Genetic differences that specify unique aspects of human evolution have typically been identified by comparative analyses between the genomes of humans and closely related primates, including more recently the genomes of archaic hominins. Not all regions of the genome, however, are equally amenable to such study. Recurrent copy number variation (CNV) at chromosome 16p11.2 accounts for approximately 1% of cases of autism and is mediated by a complex set of segmental duplications, many of which arose recently during human evolution. Here we reconstruct the evolutionary history of the locus and identify bolA family member 2 (BOLA2) as a gene duplicated exclusively in Homo sapiens. We estimate that a 95-kilobase-pair segment containing BOLA2 duplicated across the critical region approximately 282 thousand years ago (ka), one of the latest among a series of genomic changes that dramatically restructured the locus during hominid evolution. All humans examined carried one or more copies of the duplication, which nearly fixed early in the human lineage-a pattern unlikely to have arisen so rapidly in the absence of selection (P < 0.0097). We show that the duplication of BOLA2 led to a novel, human-specific in-frame fusion transcript and that BOLA2 copy number correlates with both RNA expression (r = 0.36) and protein level (r = 0.65), with the greatest expression difference between human and chimpanzee in experimentally derived stem cells. Analyses of 152 patients carrying a chromosome 16p11.2 rearrangement show that more than 96% of breakpoints occur within the H. sapiens-specific duplication. In summary, the duplicative transposition of BOLA2 at the root of the H. sapiens lineage about 282 ka simultaneously increased copy number of a gene associated with iron homeostasis and predisposed our species to recurrent rearrangements associated with disease.

Emergence of a Homo sapiens-specific gene family and chromosome 16p11.2 CNV susceptibility / X. Nuttle, G. Giannuzzi, M.H. Duyzend, J.G. Schraiber, I. Narvaiza, P.H. Sudmant, O. Penn, G. Chiatante, M. Malig, J. Huddleston, C. Benner, F. Camponeschi, S. Ciofi Baffoni, H.A.F. Stessman, M.C.N. Marchetto, L. Denman, L. Harshman, C. Baker, A. Raja, K. Penewit, N. Janke, W. Joyce Tang, M. Ventura, L. Banci, F. Antonacci, J.M. Akey, C.T. Amemiya, F.H. Gage, A. Reymond, E.E. Eichler. - In: NATURE. - ISSN 0028-0836. - 536:7615(2016), pp. 205-209. [10.1038/nature19075]

Emergence of a Homo sapiens-specific gene family and chromosome 16p11.2 CNV susceptibility

G. Giannuzzi;
2016

Abstract

Genetic differences that specify unique aspects of human evolution have typically been identified by comparative analyses between the genomes of humans and closely related primates, including more recently the genomes of archaic hominins. Not all regions of the genome, however, are equally amenable to such study. Recurrent copy number variation (CNV) at chromosome 16p11.2 accounts for approximately 1% of cases of autism and is mediated by a complex set of segmental duplications, many of which arose recently during human evolution. Here we reconstruct the evolutionary history of the locus and identify bolA family member 2 (BOLA2) as a gene duplicated exclusively in Homo sapiens. We estimate that a 95-kilobase-pair segment containing BOLA2 duplicated across the critical region approximately 282 thousand years ago (ka), one of the latest among a series of genomic changes that dramatically restructured the locus during hominid evolution. All humans examined carried one or more copies of the duplication, which nearly fixed early in the human lineage-a pattern unlikely to have arisen so rapidly in the absence of selection (P < 0.0097). We show that the duplication of BOLA2 led to a novel, human-specific in-frame fusion transcript and that BOLA2 copy number correlates with both RNA expression (r = 0.36) and protein level (r = 0.65), with the greatest expression difference between human and chimpanzee in experimentally derived stem cells. Analyses of 152 patients carrying a chromosome 16p11.2 rearrangement show that more than 96% of breakpoints occur within the H. sapiens-specific duplication. In summary, the duplicative transposition of BOLA2 at the root of the H. sapiens lineage about 282 ka simultaneously increased copy number of a gene associated with iron homeostasis and predisposed our species to recurrent rearrangements associated with disease.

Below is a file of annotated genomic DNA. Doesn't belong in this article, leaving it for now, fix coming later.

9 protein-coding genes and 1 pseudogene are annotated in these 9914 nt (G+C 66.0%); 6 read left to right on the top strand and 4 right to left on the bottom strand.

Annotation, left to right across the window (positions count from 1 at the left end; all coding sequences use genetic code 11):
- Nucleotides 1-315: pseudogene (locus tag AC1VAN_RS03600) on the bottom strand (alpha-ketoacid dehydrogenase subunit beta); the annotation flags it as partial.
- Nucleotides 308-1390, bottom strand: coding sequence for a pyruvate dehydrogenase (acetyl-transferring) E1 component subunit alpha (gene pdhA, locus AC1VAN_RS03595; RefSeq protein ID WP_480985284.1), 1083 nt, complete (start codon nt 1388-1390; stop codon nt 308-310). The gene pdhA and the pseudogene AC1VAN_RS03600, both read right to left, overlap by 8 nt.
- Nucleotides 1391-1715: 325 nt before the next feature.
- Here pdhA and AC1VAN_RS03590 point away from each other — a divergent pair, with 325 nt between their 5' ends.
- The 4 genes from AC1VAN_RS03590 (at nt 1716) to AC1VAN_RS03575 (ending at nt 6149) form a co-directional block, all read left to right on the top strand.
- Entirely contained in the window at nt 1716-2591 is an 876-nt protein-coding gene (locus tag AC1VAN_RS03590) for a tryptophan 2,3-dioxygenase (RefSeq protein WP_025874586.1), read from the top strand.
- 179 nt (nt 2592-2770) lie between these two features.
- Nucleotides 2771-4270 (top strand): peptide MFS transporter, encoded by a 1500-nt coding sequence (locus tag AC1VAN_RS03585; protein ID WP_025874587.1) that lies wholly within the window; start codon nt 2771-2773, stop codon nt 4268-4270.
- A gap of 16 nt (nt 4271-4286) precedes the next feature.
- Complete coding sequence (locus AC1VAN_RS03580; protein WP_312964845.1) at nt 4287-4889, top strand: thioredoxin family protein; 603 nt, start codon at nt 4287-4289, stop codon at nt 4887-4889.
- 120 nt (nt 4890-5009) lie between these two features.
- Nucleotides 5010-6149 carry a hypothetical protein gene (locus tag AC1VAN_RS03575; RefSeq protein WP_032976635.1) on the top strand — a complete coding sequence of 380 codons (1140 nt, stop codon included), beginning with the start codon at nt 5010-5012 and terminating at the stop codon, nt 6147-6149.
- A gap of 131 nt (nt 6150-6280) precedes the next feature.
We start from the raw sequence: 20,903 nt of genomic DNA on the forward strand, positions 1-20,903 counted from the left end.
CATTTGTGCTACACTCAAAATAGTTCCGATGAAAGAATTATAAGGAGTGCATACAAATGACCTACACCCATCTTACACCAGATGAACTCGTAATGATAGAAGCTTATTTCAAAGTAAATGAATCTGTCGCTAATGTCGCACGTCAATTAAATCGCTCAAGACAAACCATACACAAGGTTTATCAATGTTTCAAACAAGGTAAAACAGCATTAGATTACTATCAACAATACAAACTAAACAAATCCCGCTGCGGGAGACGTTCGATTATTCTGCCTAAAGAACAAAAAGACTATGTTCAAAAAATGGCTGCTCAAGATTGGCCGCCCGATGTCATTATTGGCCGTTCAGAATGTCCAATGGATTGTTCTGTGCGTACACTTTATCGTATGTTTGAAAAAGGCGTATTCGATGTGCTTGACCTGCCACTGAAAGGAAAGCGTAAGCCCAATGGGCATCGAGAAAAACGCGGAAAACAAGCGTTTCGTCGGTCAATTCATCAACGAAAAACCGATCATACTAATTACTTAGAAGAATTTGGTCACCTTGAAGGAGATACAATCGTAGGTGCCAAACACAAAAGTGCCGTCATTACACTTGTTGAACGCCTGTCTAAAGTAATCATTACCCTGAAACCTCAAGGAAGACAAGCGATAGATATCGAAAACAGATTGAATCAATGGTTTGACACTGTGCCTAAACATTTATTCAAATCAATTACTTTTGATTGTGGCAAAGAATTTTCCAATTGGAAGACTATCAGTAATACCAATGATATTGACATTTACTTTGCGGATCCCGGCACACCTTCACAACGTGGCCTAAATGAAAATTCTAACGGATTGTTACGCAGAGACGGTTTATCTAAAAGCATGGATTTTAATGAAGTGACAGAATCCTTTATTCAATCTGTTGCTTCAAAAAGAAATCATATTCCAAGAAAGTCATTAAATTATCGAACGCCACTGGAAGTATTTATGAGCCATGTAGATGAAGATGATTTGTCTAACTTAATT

Animals; Autistic Disorder; Chromosome Breakage; Chromosomes; Human; Pair 16; DNA Copy Number Variations; Gene Duplication; Homeostasis; Humans; Iron; Pan troglodytes; Pongo; Proteins; Recombination; Genetic; Species Specificity; Time Factors; Evolution; Molecular; Genetic Predisposition to Disease; Medicine (all); Multidisciplinary
Settore BIO/18 - Genetica
Article (author)
File in questo prodotto:
File Dimensione Formato  
2016 Nuttle.pdf

accesso aperto

Tipologia: Publisher's version/PDF
Dimensione 3.39 MB
Formato Adobe PDF
3.39 MB Adobe PDF Visualizza/Apri
Pubblicazioni consigliate

Caricamento pubblicazioni consigliate

I documenti in IRIS sono protetti da copyright e tutti i diritti sono riservati, salvo diversa indicazione.

Utilizza questo identificativo per citare o creare un link a questo documento: http://hdl.handle.net/2434/863072
Citazioni
  • ???jsp.display-item.citation.pmc??? 46
  • Scopus 68
  • ???jsp.display-item.citation.isi??? 67
social impact